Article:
CMPSCI 250: Introduction to Computation
Final Exam Spring 2018
David Mix Barrington
Exam given 8 May 2018
Text posted 16 May 2018
Directions:
- Answer the problems on the exam pages.
- There are four problems, each with multiple parts, for 120 total
points. Actual scale was A = 110, C = 75.
- Some useful definitions precede the questions below.
- No books, notes, calculators, or collaboration.
- In case of a numerical answer, an arithmetic expression like
"2^{17} - 4" need not be reduced to a single integer.
Q1: 30 points
Q2: 20+10 points
Q3: 40 points
Q4: 30 points
Total: 120 points
Here are definitions of some terms, sets, predicates, and statements used
on this exam.
Question 1 deals with the following scenario:
Many of the dogs in my neighborhood are fans of rap music. One day
a set D of four dogs: Cardie (c), Duncan (d), Rio (r), and Scout (s)
met to discuss their preferences among a set R of four rap artists:
Cardi B (CB), Drake (DR), Kendrick Lamar (KL), and Kanye West (KW).
Note that variables and constants with lower case letters denote
dogs, and those with capital letters denote rappers. Note also that
Cardie the dog is spelled differently from Cardi B the rapper.
The predicate P(x, Y, Z) means "dog x prefers rapper Y to rapper
Z". Each dog's preferences establish a total order on the rappers, so
that for each dog x the predicate "(Y = Z) ∨ P(x, Y, Z)" is
reflexive, antisymmetric, transitive, and total.
Question 1 also refers to the following five statements, where the variables
are of type "dog" or type "rapper".
The statements are:
- Statement I: ∀Y: (Y ≠ CB) → P(c, CB, Y)
- Statement II: Every dog prefers both Drake and Kendrick
Lamar to Kanye West.
- Statement III: (P(d, DR, CB) → P(d, CB, KL)) ∧
¬(P(s, KL, CB) → P(d, CB, DR)
- Statement IV: Scout and Rio each prefer Cardi B to at
least one other rapper. (Note added in test: There are two possible
interpretations of this English statement. Either one may be used
in Question 1, but if you see both of them you should explain in
English which you intend.)
- Statement V:
∃Y: ∀x: ∀Z: (Y = Z) ∨ P(x, Z, Y)
N is the set of naturals (non-negative integers, {0,
1, 2, 3,...}.
Question 2 uses a recursive function f from N to N defined by
the rules f(0) = 1, and for n ≥ 0, f(n+1) = f(n) + n^{2}
+ n - 1.
Question 2 also refers to the language L, over the alphabet {a, b,
c}, which is denoted by the regular expression (∅^{*}
+ b + bb)(a + ab + abb + acc)^{*}. Note that a similar but different
regular language is the subject of Question 3.
Question 2 also uses a recursive function g from N to
N, defined by the rules g(0) = 1, g(1) = 2, g(2) = 4, and,
for n ≥ 2, g(n+1) = g(n) + g(n-1) + 2g(n-2).
Question 3 uses the following λ-NFA N, which has state set
{1, 2, 3, 4},
start state 1, final state set {1}, alphabet {a, b, c},
and transition relation Δ =
{(1, a, 2), (2, λ, 1), (2, b, 3), (2, c, 4), (3, b, 1), (3,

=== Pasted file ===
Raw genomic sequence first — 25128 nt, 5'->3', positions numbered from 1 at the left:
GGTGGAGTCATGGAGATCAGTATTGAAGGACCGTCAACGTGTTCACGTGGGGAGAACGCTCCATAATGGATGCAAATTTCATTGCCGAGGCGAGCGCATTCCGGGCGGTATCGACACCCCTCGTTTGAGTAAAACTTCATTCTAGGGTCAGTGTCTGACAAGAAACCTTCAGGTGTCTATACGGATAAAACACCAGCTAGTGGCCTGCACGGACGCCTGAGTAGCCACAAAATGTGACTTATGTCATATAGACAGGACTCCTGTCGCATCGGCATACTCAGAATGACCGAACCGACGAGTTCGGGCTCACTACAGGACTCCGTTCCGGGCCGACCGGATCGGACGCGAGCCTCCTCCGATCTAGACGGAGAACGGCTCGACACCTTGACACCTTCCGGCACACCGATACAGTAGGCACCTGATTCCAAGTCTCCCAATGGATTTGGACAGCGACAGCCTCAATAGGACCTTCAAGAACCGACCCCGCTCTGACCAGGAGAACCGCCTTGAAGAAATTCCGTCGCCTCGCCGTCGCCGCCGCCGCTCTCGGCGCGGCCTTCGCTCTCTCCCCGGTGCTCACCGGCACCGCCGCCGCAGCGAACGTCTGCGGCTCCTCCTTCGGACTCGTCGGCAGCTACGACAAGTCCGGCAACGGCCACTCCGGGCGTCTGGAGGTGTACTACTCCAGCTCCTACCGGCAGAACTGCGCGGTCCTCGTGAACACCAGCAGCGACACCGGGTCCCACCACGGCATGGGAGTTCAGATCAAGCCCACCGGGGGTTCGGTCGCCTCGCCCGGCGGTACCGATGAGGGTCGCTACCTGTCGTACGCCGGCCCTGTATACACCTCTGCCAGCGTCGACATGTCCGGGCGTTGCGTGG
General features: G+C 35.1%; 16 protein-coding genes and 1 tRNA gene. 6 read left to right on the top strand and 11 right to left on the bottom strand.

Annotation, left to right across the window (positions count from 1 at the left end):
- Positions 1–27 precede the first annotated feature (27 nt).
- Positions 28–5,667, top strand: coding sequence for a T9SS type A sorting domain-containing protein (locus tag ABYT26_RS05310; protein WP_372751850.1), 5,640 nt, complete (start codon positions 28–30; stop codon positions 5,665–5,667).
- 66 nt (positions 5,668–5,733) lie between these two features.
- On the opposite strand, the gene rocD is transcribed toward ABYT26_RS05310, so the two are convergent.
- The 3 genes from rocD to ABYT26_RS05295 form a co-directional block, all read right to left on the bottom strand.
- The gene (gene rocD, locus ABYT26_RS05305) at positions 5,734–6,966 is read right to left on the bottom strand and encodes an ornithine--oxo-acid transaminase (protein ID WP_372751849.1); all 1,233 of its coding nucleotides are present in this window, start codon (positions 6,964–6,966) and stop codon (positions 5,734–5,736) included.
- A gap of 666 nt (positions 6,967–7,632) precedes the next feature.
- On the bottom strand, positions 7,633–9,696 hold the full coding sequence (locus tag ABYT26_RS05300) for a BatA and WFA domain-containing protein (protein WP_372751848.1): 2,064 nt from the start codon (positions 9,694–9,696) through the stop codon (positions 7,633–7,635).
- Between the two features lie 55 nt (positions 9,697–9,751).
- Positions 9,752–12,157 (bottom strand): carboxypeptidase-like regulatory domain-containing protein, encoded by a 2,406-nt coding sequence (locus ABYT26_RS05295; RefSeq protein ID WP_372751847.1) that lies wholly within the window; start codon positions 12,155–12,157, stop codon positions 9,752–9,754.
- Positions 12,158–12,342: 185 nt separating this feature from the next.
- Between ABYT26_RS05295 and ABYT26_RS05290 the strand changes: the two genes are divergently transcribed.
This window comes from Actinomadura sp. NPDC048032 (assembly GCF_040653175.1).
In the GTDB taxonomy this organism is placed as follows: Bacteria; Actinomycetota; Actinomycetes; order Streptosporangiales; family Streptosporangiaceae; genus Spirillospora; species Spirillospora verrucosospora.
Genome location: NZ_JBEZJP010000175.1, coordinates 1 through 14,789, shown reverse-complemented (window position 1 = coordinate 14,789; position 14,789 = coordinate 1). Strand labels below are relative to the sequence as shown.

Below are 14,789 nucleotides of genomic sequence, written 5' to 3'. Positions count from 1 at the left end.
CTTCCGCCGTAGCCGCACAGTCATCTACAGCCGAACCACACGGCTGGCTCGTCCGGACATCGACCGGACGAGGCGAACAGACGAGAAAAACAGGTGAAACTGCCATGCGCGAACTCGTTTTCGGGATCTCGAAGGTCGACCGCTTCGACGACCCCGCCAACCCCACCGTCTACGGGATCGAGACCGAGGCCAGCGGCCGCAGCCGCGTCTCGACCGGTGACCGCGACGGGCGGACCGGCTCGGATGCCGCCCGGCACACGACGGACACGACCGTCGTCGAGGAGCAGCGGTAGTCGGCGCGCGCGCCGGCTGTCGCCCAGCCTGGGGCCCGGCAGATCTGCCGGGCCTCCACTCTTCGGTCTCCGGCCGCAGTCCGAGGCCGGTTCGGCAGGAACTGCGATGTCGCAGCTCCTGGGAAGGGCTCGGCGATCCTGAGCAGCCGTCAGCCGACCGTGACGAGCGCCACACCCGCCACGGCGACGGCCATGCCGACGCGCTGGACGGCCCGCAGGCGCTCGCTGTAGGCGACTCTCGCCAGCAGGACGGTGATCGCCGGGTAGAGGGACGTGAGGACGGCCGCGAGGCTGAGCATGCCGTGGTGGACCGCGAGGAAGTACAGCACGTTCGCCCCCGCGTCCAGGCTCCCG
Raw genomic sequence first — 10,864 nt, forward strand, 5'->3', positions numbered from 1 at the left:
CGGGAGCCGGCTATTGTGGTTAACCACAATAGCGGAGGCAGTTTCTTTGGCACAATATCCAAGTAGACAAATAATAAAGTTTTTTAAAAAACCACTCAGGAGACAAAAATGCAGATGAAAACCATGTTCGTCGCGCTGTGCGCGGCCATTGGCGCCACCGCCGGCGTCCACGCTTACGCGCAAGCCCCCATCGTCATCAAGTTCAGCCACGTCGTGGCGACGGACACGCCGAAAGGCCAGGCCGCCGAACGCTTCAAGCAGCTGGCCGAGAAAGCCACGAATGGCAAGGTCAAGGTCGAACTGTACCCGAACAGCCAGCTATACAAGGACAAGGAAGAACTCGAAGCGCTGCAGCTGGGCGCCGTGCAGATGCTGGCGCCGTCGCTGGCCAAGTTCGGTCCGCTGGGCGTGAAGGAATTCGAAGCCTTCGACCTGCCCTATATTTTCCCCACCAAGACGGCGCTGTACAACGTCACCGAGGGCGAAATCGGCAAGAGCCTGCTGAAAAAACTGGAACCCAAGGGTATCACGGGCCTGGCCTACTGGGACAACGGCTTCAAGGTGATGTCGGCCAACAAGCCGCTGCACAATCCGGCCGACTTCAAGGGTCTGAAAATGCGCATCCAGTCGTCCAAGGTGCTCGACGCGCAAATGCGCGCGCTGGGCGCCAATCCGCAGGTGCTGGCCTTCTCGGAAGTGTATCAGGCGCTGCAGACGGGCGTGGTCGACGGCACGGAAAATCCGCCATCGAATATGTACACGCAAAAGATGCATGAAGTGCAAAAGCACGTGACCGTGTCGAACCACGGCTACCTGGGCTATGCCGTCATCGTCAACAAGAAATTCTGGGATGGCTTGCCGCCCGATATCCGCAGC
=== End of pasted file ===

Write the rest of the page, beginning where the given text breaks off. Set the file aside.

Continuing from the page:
λ, 1),
and (4, c, 1)}.
Here is a diagram of N, with "L" representing λ:
c
----------(4)
| ^
| | c
| |
V a |
>((1)) -----> (2)
^ <------ |
| L |
| | b
| |
| |
| b, L V
--------- (3)
- Question 1 (30): This question deals with the
scenario described above, and with the five statements about
a set of dogs D, consisting of exactly the four dogs
Cardie (c), Duncan (d), Rio (r), and Scout (s), and a set of
rappers R, consisting of exactly the four rappers Cardi B (CB),
Drake (DR), Kendrick Lamar (KL), and Kanye West (KW). Note that
variables and constants with lower case letters denote dogs, and
that those with capital letters denote rappers. Note also that
Cardie the dog is spelled differently from Cardi B the rapper.
The predicate P(x, Y, Z) means "dog x prefers rapper Y to rapper
Z". Each dog's preferences establish a total order on the
rappers, so that for each dog x the predicate "(Y = Z) ∨ P(x,
Y, Z)" is reflexive, antisymmetric, transitive, and total.
- (a, 10) Translate each of these five statements as indicated.
- Statement I: (to English)
∀Y: (Y ≠ CB) → P(c, CB, Y)
- Statement II: (to symbols)
Every dog prefers both Drake and Kendrick
Lamar to Kanye West.
- Statement III: (to English)
(P(d, DR, CB) → P(d, CB, KL)) ∧
¬(P(s, KL, CB) → P(d, CB, DR)
- Statement IV: (to symbols)
Scout and Rio each prefer Cardi B to at
least one other rapper. (Note added in test: There are two possible
interpretations of this English statement. Either one may be used
in Question 1, but if you see both of them you should explain in
English which you intend.)
- Statement V: (to English)
∃Y: ∀x: ∀Z: (Y = Z) ∨ P(x, Z, Y)
- (b, 10) Using Statement III only, along with the given
properties of the relation P, determine the truth value of
the three propositions P(d, CB, DR), P(d, CB, KL), and
P(s, KL, CB).
- (c, 10) Using Statements I, II, III, and IV, along
with the given properties of the relation P, prove